“Today is the day that Britain steps back from the brink” so said Britain’s Chancellor George Osborne yesterday as he presented the Coalition Governments plans to eliminate the £109 billion structural deficit during the lifetime of this Parliament.
Osborne inherited the biggest budget deficit of any leading economy. But the question is: will his plans involving £81 billion of public spending cuts and the loss of almost 500,000 public sector jobs save the country, or push it over the edge into a double dip recession?
The city, primed over recent weeks to expect the worst, received the Chancellor’s news relatively calmly. Certainly we did not see rioting on the streets at the announcement of the rise in the state pension age to 66 for men and women by 2020, saving £5 billion a year.
In total, around £18 billion of savings will come from cutting welfare costs. Local Government took the deepest of the cuts overall, The Department of Communities and Local Government faces a 51% reduction in its budget to £3.2 billion. The cut of 26% in the Local Government Grant to £24.2 billion will have shocked Local Authorities, but no doubt it’s we the public who will suffer with harsh cutbacks predicted in the level of serving provided to none essential services such as parks, leisure centres etc.
Despite the cuts, it’s not been all bad news; the Chancellor has sought to achieve a delicate balance between austerity v stimulus. As promised, Health and Schools spending were protected and the Chancellor found more cash for areas that could boost Britain’s future growth, including investment in science and confirmation that Crossrail, the £16 billion east-west new rail line in London, will proceed.
Certainly for property the effective removal of demand from the Government as a major new property occupier will be doing little to cheer the markets. However with an effective freeze on Government lease renewals for some weeks this has been anticipated and perhaps already built into market sentiment.
The issue remains: how will the rest of the world react to the austerity plans announced by the UK Government? Will the plans announced yesterday in the UK spur other Governments on to grasp the nettle? Only time will tell and in the meantime we must all take our medicine and hope that this is the end of the beginning and there will be brighter times ahead.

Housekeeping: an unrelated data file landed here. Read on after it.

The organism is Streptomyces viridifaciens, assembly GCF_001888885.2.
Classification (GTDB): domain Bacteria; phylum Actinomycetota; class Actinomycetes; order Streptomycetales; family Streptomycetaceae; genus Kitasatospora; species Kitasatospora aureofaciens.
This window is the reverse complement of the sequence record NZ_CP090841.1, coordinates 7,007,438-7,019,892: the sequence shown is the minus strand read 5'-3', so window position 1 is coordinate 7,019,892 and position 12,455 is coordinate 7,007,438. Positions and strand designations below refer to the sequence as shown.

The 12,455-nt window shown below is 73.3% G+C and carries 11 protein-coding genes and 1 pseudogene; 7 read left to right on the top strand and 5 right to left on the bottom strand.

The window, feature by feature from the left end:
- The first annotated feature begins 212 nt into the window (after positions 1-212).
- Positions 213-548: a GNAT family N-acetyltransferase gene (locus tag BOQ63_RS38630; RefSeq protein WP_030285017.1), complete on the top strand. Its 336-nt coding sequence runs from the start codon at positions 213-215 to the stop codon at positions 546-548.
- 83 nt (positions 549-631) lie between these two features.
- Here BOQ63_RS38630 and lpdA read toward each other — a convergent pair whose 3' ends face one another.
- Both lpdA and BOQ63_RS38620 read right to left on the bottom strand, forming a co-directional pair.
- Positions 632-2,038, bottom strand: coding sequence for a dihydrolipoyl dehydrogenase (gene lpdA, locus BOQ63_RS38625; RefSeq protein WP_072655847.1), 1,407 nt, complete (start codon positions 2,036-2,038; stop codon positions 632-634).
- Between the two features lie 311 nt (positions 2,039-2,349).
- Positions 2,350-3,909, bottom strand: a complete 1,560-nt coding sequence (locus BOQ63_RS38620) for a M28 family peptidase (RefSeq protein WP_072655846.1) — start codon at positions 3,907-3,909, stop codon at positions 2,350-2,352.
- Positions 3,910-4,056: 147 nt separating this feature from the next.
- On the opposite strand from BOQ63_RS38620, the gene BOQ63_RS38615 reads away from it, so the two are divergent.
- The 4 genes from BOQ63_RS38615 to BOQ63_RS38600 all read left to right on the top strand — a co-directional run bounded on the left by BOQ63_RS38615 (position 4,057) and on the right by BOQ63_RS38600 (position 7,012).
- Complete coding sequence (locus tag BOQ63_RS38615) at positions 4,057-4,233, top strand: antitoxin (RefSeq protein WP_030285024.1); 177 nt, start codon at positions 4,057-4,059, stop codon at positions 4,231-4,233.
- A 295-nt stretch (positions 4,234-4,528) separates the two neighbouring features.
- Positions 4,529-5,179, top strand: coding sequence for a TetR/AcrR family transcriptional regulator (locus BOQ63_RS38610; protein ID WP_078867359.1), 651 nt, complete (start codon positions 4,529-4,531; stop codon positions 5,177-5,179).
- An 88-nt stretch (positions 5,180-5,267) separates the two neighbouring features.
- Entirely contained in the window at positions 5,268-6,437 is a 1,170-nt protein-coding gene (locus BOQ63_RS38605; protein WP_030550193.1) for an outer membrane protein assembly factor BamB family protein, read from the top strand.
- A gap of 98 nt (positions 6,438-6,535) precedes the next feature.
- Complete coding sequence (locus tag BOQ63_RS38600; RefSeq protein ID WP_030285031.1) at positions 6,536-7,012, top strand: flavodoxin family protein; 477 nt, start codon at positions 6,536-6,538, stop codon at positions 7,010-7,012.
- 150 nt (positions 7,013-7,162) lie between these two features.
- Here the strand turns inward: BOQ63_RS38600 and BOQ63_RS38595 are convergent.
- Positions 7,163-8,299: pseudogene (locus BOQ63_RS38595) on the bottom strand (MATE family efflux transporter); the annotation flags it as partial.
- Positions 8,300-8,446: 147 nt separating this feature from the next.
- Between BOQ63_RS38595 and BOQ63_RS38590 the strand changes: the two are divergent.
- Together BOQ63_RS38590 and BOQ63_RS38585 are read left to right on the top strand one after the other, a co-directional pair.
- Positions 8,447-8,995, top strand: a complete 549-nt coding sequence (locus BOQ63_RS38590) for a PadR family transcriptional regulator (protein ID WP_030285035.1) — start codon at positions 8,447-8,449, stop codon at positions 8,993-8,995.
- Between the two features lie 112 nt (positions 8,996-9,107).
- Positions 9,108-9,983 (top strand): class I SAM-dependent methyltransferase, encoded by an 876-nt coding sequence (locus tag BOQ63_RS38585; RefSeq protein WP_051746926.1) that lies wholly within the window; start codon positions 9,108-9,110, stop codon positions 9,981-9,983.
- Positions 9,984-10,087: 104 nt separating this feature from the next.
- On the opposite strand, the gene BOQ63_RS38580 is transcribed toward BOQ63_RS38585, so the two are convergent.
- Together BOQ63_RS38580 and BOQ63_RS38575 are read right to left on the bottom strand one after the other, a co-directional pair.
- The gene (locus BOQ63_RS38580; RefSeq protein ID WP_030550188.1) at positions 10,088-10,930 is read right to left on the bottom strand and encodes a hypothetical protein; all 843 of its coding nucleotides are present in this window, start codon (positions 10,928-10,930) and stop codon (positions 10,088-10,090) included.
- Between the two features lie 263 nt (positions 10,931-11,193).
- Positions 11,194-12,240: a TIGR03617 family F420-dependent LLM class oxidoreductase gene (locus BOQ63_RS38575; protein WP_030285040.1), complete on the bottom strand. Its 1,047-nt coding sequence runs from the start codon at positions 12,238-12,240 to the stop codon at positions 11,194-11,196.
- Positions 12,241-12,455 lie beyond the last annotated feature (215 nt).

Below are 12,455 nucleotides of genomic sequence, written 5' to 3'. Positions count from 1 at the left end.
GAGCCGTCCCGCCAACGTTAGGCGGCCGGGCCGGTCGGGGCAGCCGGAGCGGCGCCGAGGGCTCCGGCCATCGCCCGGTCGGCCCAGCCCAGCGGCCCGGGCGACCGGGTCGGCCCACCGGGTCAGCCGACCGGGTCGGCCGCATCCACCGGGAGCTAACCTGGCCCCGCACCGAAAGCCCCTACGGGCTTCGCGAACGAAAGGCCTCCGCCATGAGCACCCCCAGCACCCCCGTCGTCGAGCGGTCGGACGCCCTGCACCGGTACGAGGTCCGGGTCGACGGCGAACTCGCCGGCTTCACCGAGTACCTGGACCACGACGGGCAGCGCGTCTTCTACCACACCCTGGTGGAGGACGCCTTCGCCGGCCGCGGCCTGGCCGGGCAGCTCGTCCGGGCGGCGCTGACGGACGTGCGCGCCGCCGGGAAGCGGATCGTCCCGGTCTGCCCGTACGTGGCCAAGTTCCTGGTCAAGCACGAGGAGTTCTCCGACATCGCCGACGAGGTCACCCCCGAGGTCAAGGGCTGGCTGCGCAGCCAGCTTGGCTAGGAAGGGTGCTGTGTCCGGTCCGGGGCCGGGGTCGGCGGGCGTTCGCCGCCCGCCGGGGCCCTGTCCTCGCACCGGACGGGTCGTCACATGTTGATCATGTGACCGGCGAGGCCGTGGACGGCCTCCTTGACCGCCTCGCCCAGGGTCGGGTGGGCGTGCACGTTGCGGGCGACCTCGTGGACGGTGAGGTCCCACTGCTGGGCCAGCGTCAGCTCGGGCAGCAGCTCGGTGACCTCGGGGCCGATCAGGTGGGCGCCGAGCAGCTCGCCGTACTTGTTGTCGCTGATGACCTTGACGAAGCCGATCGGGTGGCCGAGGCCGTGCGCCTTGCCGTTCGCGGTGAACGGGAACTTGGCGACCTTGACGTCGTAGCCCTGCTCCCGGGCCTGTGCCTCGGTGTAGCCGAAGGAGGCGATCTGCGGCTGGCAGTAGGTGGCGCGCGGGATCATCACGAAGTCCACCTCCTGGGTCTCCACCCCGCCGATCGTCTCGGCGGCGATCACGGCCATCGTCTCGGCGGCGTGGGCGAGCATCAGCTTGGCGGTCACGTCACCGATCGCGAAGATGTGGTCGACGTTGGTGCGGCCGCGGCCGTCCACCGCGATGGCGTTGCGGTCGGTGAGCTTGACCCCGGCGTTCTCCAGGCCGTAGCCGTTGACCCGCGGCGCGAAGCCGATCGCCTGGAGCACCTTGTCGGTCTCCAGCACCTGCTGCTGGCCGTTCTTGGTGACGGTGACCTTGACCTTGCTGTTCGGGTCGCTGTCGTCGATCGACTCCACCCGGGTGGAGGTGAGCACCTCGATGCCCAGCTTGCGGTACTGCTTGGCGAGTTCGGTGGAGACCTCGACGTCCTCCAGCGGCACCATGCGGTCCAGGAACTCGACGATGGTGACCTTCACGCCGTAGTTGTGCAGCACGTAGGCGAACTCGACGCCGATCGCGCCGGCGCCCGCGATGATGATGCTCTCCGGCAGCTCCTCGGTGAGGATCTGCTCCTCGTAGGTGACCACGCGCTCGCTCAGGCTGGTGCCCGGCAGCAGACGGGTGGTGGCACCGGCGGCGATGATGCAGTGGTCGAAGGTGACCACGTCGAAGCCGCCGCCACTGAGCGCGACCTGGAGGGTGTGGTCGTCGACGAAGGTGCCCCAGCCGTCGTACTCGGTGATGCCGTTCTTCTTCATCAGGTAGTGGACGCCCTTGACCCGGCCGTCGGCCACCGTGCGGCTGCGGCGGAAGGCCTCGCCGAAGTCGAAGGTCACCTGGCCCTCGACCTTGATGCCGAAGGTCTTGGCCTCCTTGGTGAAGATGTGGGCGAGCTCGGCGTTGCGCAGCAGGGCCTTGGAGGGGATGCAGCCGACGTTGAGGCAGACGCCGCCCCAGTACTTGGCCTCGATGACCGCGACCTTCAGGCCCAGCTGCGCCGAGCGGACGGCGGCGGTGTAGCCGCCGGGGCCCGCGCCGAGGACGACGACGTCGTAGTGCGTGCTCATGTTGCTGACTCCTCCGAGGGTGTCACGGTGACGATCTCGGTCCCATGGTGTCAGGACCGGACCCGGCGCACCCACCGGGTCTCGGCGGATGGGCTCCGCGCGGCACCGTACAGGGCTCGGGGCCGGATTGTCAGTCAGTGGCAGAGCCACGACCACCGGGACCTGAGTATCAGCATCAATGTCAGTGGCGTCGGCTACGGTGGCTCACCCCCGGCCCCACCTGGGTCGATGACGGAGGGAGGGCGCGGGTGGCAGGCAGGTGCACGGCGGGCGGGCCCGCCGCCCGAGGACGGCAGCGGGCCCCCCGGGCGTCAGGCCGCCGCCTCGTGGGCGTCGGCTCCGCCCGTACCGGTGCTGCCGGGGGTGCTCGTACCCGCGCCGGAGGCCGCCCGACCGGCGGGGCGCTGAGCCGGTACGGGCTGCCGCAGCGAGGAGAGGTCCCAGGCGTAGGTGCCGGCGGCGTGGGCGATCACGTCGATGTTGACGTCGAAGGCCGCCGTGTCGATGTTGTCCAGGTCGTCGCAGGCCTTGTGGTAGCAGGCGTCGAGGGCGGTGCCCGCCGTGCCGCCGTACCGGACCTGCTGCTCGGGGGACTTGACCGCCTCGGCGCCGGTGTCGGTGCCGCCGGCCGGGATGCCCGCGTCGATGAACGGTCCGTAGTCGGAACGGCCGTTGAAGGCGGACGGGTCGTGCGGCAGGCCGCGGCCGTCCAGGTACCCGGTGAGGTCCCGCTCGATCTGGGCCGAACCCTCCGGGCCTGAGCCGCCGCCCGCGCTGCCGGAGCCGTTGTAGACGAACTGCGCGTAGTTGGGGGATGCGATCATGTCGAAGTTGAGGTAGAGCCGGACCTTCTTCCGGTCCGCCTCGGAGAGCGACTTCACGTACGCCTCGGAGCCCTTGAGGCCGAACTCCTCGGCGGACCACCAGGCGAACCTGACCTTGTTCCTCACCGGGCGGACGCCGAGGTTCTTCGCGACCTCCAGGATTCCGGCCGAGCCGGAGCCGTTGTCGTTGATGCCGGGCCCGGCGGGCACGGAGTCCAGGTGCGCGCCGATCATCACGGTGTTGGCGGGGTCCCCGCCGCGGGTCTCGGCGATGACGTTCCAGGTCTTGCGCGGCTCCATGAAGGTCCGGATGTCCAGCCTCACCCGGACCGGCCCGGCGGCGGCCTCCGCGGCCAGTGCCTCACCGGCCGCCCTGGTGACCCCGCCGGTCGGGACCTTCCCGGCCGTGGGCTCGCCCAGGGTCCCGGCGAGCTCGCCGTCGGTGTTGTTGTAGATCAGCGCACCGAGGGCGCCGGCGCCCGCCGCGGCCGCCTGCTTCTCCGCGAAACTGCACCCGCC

Based in London, Paul Danks is NAI Global’s Senior Vice President of Corporate Services working with clients across Europe, the Middle East and Africa.
Interest in sustainable building continues to surge in this country and around the world.
The United States Green Building Council (USGBC) now boasts more than 19,000 members, and in March, the USGBC proclaimed that the 5,000th project had been LEED certified. This number excludes certified new homes. Nearly half of these projects became certified in 2009, a particularly difficult year for the industry.
There are currently close to 20,000 projects that have been registered in over 90 countries. Altogether, commercial building space with LEED certification amounts to more than 5 billion square feet.
Within the United States, the states that have the most LEED certified buildings are as follows (in order):
- New York
California has over 800 certified buildings, and number two Florida has just over 300.
With over 135,000 LEED-credentialed professionals, green building represents an opportunity for job growth, particularly in the greenest states.
According to the Green Building Certification Institute, as of February 10, 2010, the largest numbers of LEED APs were Architects, with almost 39,904. Next was Construction Management professionals with 18,573.
As the demand for LEED certified buildings continues to spiral, the number of professionals needed to service this growth will likewise increase. Look for more and more real estate brokers, attorneys, and appraisers to become certified as demand for expertise in the industry extends to the professions that are tangentially related to design and construction.
-Jonathan Fischer, MAI
Jonathan Fischer, MAI, is a Managing Director in NAI Global’s New York City office and works with investors and financial institutions as a member of NAI’s Special Asset Solutions group.
There is power in existing relationships. The power results from the interaction and trust that builds as two parties work together to accomplish a common goal such as selling or leasing property. During the various phases of the interaction, the parties can view performance, attitude, work ethic, general ethics, critical thinking skills, organizational skills, commercial skills, drive, achievement of results, oral and written skills and a host of other components of performance. Successful results coupled with common attributes of performance lead to repeat business.
The statistics bear this out. Government research shows that long term incumbent suppliers are successful 80% of the time in retaining the business. Organizations with strong existing working relationships are successful 40% of the time. Organizations without a meaningful existing working relationship are successful only 10 to 20% of the time.
There are two critical lessons from these statistics and thought process:
- Build meaningful relationships to secure long term business
- Cautiously bid for new business where existing relationships have not yet been formulated
NAI Global has a strong track record on long term performance with our clients who have worked with us over multiple decades. Our results mirror the analytical results shown above. Wouldn’t you rather work with someone who is interested in your long term success rather than short term gratification?
Ted Parcel is Executive Vice President of Corporate Services for NAI Global.